Radio brings the noise from Reagan-era New York

Originally posted by Yes! Weekly

By Jordan Green


Johnny Collins, also known as Radio the Artist, is on a roll these days.

A resident of Kernersville, Radio has made some inroads as an artist in Winston-Salem over the past couple years, particularly with a mural he painted with students at Petree Elementary.

Then, last year, he hooked up with the 512 Collective, a group of High Point artists who share a gallery on Washington Street, and soon found an agent in Ryan Saunders, a social entrepreneur who is working on multiple fronts to whip that city into cultural relevance.

Saunders is helping Radio promote an upcoming solo show at Studio 7 in Winston-Salem’s vaunted Downtown Arts District. Slight, with a friendly demeanor, the 24-year-old Radio is a tireless promoter of his own work with a disarming eagerness to talk about his intentions and techniques. His use of Sharpies, ink pens, crayons and other proletarian implements has led at least one of his handlers to mistakenly bill him as a folk artist, but as the son of New York transplants, he’s keenly aware of the modernist traditions from whence his art springs.

His “square dude” character — a trisected square with rolled-back eyes and a lolling tongue — is nearly ubiquitous in the Triad, and hairless, egg-shaped heads proliferate in Radio’s visual work. His more recent work juxtaposes a pastoral naturalism through watercolors with chaotic human intervention through jagged line drawings.

Radio’s heavy emphasis on line recalls Keith Haring. His intuitive style developed through repetition of forms and tolerance for imperfection — almost a visual equivalent of the Beat poets’ spontaneous wordplay — takes a page from Jean-Michel Basquiat. Reaching back slightly further, Radio’s undiscriminating embrace of all sources references the pop art of Andy Warhol, also an inspiration for Haring.

They all flourished in the New York art scene of the 1980s — a convergence of underground street art, activism and high commerce, and died one by one — in 1987, 1988 and 1990.

Radio was born in North Carolina, his parents having migrated from New York for work, at about the same time that the scene fell away with the passing of Haring, Basquiat and Warhol. But his parents exposed him to their work. And Radio’s uncle was a graffiti and fine artist, who served as a family inspiration. Radio’s mother, whom he describes as “the hip lady,” regaled him with stories about encountering old-school hiphop celebrities like Kurtis Blow.

Reinforcing his pop leanings, Radio’s mom also turned him on to Hanna-Barbera cartoon reruns such as “The Flintstones,” “The Jetsons” and “Scooby-Doo!” that impressed him with their thick lines and bright color palette. His dad introduced him to Japanese animation, including “Speed Racer” and the forerunner of “Voltron.”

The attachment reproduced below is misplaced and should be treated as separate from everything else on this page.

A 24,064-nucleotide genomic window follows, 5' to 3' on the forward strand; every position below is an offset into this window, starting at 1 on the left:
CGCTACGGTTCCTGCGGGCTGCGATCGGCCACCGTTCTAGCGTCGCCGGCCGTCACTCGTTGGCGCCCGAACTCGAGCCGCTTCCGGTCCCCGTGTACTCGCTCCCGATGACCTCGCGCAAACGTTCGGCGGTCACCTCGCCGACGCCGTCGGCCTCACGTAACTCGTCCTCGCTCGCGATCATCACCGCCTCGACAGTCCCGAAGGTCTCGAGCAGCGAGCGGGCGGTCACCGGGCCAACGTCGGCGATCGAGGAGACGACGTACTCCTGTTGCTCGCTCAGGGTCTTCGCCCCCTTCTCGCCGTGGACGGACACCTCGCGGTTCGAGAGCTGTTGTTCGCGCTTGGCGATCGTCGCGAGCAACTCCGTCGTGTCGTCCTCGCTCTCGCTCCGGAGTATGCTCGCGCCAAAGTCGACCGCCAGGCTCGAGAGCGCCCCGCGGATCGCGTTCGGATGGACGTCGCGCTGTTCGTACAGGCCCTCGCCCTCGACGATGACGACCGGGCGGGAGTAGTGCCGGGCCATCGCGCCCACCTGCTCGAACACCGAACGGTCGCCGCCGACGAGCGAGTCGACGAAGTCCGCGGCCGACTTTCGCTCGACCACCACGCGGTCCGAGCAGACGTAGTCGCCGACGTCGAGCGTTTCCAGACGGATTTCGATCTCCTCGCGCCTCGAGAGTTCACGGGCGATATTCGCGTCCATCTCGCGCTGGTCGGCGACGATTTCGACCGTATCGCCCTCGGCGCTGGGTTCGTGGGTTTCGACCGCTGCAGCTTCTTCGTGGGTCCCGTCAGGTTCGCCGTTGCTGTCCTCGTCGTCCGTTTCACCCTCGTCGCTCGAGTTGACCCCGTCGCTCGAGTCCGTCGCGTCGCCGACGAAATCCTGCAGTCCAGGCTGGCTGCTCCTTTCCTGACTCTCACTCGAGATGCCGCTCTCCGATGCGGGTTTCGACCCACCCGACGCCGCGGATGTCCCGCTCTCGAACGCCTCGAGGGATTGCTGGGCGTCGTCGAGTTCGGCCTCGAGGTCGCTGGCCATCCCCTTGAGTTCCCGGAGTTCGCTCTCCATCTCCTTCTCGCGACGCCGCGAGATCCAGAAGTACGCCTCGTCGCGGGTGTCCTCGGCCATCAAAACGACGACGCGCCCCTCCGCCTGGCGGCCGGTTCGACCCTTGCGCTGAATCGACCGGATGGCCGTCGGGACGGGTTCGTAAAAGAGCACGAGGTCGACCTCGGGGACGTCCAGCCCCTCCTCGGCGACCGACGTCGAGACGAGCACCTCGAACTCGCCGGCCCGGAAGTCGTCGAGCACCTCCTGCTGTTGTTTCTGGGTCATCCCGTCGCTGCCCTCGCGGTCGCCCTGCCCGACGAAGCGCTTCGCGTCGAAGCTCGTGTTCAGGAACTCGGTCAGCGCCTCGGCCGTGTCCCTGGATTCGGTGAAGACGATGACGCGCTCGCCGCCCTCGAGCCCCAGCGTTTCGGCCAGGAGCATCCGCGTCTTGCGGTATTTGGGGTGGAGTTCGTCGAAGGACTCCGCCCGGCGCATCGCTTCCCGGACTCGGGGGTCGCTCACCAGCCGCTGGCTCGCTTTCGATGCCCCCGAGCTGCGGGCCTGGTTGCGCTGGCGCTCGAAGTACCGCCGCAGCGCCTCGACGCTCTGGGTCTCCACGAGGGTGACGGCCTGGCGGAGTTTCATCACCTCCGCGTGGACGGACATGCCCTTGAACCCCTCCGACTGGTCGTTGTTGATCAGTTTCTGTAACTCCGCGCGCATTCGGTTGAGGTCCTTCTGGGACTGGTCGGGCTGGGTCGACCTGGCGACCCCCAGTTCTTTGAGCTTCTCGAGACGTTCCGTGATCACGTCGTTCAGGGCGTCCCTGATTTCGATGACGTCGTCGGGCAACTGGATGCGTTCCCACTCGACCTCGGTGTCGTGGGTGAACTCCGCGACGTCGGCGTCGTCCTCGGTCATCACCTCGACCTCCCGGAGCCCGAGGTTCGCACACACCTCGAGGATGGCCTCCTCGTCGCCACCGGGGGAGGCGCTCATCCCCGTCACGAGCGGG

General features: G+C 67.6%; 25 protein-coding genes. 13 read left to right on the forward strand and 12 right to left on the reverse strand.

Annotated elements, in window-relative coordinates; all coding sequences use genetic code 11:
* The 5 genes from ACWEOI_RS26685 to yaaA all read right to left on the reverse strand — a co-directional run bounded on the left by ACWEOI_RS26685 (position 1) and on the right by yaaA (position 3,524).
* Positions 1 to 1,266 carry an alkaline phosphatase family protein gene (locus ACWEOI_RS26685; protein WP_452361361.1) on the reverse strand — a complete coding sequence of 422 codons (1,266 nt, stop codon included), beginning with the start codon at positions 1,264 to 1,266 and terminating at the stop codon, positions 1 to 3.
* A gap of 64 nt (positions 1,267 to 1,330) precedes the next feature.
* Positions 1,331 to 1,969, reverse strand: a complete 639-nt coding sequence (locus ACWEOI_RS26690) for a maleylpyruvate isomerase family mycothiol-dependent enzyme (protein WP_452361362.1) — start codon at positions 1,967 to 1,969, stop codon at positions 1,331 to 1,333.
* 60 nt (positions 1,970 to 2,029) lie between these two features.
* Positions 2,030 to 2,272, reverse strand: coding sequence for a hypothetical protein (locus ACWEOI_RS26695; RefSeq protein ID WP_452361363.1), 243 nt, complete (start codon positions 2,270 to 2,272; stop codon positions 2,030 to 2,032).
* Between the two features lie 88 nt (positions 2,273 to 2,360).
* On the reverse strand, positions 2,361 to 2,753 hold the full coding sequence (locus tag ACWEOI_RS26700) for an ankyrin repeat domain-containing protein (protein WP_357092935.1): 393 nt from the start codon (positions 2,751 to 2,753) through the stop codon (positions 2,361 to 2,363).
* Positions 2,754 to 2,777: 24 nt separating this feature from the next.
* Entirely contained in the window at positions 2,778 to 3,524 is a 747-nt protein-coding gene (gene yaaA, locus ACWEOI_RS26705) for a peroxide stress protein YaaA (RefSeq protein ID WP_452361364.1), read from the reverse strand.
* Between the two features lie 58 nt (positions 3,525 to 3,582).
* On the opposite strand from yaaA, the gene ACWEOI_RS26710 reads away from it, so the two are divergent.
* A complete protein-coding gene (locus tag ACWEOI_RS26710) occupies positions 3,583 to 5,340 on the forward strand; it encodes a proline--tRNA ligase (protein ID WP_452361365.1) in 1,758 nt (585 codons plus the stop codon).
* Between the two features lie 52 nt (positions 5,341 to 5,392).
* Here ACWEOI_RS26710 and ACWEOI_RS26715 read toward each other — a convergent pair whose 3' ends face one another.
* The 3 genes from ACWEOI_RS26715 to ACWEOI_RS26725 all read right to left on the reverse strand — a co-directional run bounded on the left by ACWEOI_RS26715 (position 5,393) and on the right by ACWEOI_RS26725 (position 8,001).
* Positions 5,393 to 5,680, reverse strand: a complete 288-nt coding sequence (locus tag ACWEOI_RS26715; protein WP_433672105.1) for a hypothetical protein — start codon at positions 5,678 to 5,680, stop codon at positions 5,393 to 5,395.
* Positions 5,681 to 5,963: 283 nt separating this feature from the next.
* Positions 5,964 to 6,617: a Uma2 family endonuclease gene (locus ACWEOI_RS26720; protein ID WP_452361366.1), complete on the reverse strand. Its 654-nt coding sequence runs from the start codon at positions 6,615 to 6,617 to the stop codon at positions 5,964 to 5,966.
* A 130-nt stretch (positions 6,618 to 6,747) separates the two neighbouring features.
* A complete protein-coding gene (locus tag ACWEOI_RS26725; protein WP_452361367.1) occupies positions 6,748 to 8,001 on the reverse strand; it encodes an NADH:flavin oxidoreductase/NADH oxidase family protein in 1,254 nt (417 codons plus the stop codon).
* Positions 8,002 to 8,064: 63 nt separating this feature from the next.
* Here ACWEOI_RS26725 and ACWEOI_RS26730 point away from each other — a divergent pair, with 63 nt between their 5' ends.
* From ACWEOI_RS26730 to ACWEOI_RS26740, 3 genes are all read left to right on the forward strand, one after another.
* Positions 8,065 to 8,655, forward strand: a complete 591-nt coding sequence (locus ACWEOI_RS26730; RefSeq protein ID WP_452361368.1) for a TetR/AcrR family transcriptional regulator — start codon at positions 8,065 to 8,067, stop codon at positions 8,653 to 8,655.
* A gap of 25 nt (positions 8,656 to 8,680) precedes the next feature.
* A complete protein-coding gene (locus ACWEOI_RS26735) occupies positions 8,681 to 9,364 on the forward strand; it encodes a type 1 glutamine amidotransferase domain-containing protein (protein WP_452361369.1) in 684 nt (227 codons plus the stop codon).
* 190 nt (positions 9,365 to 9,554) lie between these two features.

Radio embraces Haring’s affinity for social activism, speaking admiringly about the “Crack is wack” mural painted in East Harlem in 1986.

Today, Radio sees gun violence and homophobia as the social ills that need to be addressed.

Halos, crosses and crowns in Radio’s paintings typically represent power of some kind — civil, military or religious — a mark of distinction over looming figures that overwhelm the little people, represented by eggshaped heads crammed together.

“With the halos and crosses, they supposed to be good people, but they’re really not,” Radio said. “They’re oppressing the people. They’re not helping the people. All the things I’ve been hearing in the media about the governor and Congress, they’re supposed to be helping people, but instead they’re neglecting them.”

The one-story brick duplex where Radio stays in Kernersville might be a far cry from the cultural ferment of the 1980s New York art world, but it’s his scene.

“What I like about North Carolina as an artist is that, even though there’s not much to do, that’s the point: It’s like a blank canvass,” he said. “If I went to New York or California, those places are flooded with artists who are doing the same thing as me. I stand out here — like a sore thumb.”

The Greensboro Historical Museum screens a documentary by a group of Montagnard students, titled The Young ‘Mountaineers’: An Untold Story of Montagnard Youth in Greensboro, on Saturday from 1 to 4 p.m. The event also features quilted panels depicting the experiences of a young immigrant from Vietnam by Betty Stratford, an educator at Mendenhall Middle School.

Artist Ibrahim Said gives a talk about his work at the Bennett College Art Gallery at Steele Hall in Greensboro on Friday from 5 to 7 p.m.

The Arts Council of Winston-Salem and Forsyth County kicks off its 2014 annual campaign at the Milton Rhodes Arts Center on Thursday at 8 a.m.

The annual Bookmarks festival, which takes place in early September, is moving from the Downtown Arts District at Trade and 6 th streets, to the Milton Rhodes Arts Center, the organization announced on Tuesday.

Johnny and The Hub are plotting how to bring him to Lesotho for art workshops. Want to see murals by Radio! popping up around Lesotho? Let us know!

Find Radio! on facebook

Radio! in Raleigh, NC with photographer Meri Hyöky:

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